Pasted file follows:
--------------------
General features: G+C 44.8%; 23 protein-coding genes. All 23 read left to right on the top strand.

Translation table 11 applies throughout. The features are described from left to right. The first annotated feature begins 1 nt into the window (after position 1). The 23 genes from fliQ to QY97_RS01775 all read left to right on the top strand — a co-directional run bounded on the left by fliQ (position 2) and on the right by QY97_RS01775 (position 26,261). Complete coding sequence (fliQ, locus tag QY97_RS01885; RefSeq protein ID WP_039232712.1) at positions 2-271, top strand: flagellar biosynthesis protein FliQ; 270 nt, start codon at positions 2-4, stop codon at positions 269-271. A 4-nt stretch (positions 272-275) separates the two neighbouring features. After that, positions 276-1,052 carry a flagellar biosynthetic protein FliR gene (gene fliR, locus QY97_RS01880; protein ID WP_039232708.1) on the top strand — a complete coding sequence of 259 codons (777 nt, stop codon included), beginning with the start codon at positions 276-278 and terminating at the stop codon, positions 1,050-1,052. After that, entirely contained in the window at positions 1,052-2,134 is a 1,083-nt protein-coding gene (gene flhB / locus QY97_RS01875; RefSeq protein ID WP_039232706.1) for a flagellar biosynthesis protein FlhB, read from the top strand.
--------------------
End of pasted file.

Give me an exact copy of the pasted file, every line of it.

General features: G+C 44.8%; 23 protein-coding genes. All 23 read left to right on the top strand.

Translation table 11 applies throughout. The features are described from left to right. The first annotated feature begins 1 nt into the window (after position 1). The 23 genes from fliQ to QY97_RS01775 all read left to right on the top strand — a co-directional run bounded on the left by fliQ (position 2) and on the right by QY97_RS01775 (position 26,261). Complete coding sequence (fliQ, locus tag QY97_RS01885; RefSeq protein ID WP_039232712.1) at positions 2-271, top strand: flagellar biosynthesis protein FliQ; 270 nt, start codon at positions 2-4, stop codon at positions 269-271. A 4-nt stretch (positions 272-275) separates the two neighbouring features. After that, positions 276-1,052 carry a flagellar biosynthetic protein FliR gene (gene fliR, locus QY97_RS01880; protein ID WP_039232708.1) on the top strand — a complete coding sequence of 259 codons (777 nt, stop codon included), beginning with the start codon at positions 276-278 and terminating at the stop codon, positions 1,050-1,052. After that, entirely contained in the window at positions 1,052-2,134 is a 1,083-nt protein-coding gene (gene flhB / locus QY97_RS01875; RefSeq protein ID WP_039232706.1) for a flagellar biosynthesis protein FlhB, read from the top strand.